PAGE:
After confirming that the patient does not wear contact lenses, I would obtain Placido-based topography and repeat imaging with the Pentacam. I would perform Fourier-domain optical coherence tomography to identify the thickness of the flap and residual stromal bed as well as to identify any signs of irregularity in the flap, possibly resulting from the original surgery. I would discuss with the patient the aforementioned risk factors for the development or exacerbation of ectasia with further refractive surgery and his possible need for CXL and/or a deep anterior lamellar keratoplasty in the future. This discussion would be clearly documented in the chart, and I would ask the patient to sign an additional informed consent if he elected to proceed with surgical correction.

Nonsurgical options for vision correction include rigid gas permeable contact lenses. If the patient understood the risks and was highly motivated for surgical correction now, I would offer advanced surface ablation with mitomycin C in his dominant eye to anticipate future presbyopic changes. If high-quality wavefront maps were obtainable, I would perform a customized treatment. If not and/or if the patient were willing to wait, I would monitor him for refractive stability and, assuming its confirmation, would perform a topography-guided surface ablation once the procedure received approval in the United States. I would exercise extreme care during epithelial removal and watch for possible irregularities in the flap resulting from the original surgery.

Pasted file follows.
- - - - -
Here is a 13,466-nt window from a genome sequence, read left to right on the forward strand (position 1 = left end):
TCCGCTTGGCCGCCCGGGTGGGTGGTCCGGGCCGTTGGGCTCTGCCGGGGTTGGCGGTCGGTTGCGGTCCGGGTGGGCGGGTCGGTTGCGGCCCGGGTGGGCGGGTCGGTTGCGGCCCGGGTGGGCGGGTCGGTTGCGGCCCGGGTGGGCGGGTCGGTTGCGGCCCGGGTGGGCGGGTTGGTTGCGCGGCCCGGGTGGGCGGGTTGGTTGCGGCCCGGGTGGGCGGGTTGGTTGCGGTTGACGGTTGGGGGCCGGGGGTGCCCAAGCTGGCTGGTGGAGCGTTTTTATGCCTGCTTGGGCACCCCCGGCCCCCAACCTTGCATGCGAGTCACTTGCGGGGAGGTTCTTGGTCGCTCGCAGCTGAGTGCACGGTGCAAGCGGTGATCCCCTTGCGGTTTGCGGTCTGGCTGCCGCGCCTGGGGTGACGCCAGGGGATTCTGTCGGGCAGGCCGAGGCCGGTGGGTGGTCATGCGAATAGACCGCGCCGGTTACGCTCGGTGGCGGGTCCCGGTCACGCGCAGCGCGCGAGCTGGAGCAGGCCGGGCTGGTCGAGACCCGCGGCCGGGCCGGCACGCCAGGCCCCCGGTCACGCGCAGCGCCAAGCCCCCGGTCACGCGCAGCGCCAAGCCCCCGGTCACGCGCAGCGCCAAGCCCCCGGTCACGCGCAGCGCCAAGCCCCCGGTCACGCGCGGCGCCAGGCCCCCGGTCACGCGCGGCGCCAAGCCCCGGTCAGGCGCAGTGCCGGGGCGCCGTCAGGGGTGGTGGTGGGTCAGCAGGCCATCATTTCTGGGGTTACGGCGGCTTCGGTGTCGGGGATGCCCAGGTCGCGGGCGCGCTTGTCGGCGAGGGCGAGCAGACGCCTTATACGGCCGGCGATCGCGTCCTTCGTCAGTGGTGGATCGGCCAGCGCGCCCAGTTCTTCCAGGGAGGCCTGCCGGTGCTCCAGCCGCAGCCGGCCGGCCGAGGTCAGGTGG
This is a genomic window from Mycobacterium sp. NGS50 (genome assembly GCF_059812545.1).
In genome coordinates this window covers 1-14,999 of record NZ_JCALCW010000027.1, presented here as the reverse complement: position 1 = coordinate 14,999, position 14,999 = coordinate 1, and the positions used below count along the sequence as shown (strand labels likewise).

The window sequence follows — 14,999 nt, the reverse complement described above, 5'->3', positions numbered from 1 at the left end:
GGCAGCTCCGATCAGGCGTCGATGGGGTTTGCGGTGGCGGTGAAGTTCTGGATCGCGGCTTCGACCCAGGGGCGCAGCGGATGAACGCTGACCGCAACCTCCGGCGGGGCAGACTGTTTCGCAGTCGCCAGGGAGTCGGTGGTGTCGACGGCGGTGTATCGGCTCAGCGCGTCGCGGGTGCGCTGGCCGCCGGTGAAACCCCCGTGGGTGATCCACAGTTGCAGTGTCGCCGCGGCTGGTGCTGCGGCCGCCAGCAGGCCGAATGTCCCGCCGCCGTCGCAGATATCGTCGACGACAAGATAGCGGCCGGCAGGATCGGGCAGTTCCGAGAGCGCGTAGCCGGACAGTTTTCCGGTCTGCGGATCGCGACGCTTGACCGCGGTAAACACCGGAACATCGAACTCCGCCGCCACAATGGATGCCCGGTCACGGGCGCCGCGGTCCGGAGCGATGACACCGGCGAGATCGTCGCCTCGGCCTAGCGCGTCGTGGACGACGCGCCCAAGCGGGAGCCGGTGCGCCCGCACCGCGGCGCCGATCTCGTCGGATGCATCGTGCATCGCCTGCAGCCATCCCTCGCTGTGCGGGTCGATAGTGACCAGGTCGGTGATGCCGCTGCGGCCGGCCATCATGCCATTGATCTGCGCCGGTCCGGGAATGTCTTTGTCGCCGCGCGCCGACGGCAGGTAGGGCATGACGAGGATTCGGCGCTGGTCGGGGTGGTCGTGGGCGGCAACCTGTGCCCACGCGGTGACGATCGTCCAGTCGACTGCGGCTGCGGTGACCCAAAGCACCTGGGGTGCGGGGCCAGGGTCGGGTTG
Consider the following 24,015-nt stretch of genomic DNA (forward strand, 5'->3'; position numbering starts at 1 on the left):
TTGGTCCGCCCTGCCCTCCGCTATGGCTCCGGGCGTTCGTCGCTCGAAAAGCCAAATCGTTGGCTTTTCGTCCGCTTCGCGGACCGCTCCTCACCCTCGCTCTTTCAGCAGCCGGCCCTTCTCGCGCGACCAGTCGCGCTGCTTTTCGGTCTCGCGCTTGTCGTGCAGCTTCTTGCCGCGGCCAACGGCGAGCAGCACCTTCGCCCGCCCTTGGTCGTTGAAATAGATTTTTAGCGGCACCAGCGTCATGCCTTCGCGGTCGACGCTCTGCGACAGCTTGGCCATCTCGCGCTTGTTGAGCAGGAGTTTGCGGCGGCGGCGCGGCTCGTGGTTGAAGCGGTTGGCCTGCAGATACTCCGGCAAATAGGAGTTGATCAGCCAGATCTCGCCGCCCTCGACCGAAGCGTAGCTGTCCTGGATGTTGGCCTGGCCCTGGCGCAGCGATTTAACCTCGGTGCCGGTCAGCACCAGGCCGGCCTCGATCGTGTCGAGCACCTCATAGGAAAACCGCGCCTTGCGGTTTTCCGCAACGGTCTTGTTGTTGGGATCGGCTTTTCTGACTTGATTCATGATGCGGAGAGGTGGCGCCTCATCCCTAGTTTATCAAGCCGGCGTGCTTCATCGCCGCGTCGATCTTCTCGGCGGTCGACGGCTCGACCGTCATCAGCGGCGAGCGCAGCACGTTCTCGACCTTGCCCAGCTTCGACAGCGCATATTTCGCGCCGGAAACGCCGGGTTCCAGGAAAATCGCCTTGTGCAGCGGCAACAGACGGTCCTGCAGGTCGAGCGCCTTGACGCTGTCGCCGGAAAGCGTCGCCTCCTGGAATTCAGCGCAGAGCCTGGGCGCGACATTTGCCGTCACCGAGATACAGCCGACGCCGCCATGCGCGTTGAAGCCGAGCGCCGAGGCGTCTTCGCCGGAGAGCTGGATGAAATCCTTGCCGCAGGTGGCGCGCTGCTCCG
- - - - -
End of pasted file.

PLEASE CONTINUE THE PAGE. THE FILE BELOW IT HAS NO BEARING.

Parag Majmudar, MD, would like to thank Penny Asbell, MD, MBA, for supplying this case.

Section Editor Stephen Coleman, MD, is the director of Coleman Vision in Albuquerque, New Mexico. Parag A. Majmudar, MD, is an associate professor, Cornea Service, Rush University Medical Center, Chicago Cornea Consultants, Ltd. Karl G. Stonecipher, MD, is the director of refractive surgery at TLC in Greensboro, North Carolina. Dr. Majmudar may be reached at (847) 882-5900; pamajmudar@chicagocornea.com.

Carlos G. Arce, MD, is in private practice in Campinas and is an associate volunteer ophthalmologist in the Ocular Bioengineering and Refractive Surgery Sectors, Department of Ophthalmology, Federal University of São Paulo in São Paulo, Brazil. He is the medical director and Galilei R&D consultant for Ziemer Ophthalmic Systems AG but acknowledged no financial interest in the drugs he mentioned. Dr. Arce may be reached at +55 19 3258 3344 or +41 79 222 6685; cgarce@terra.com.br.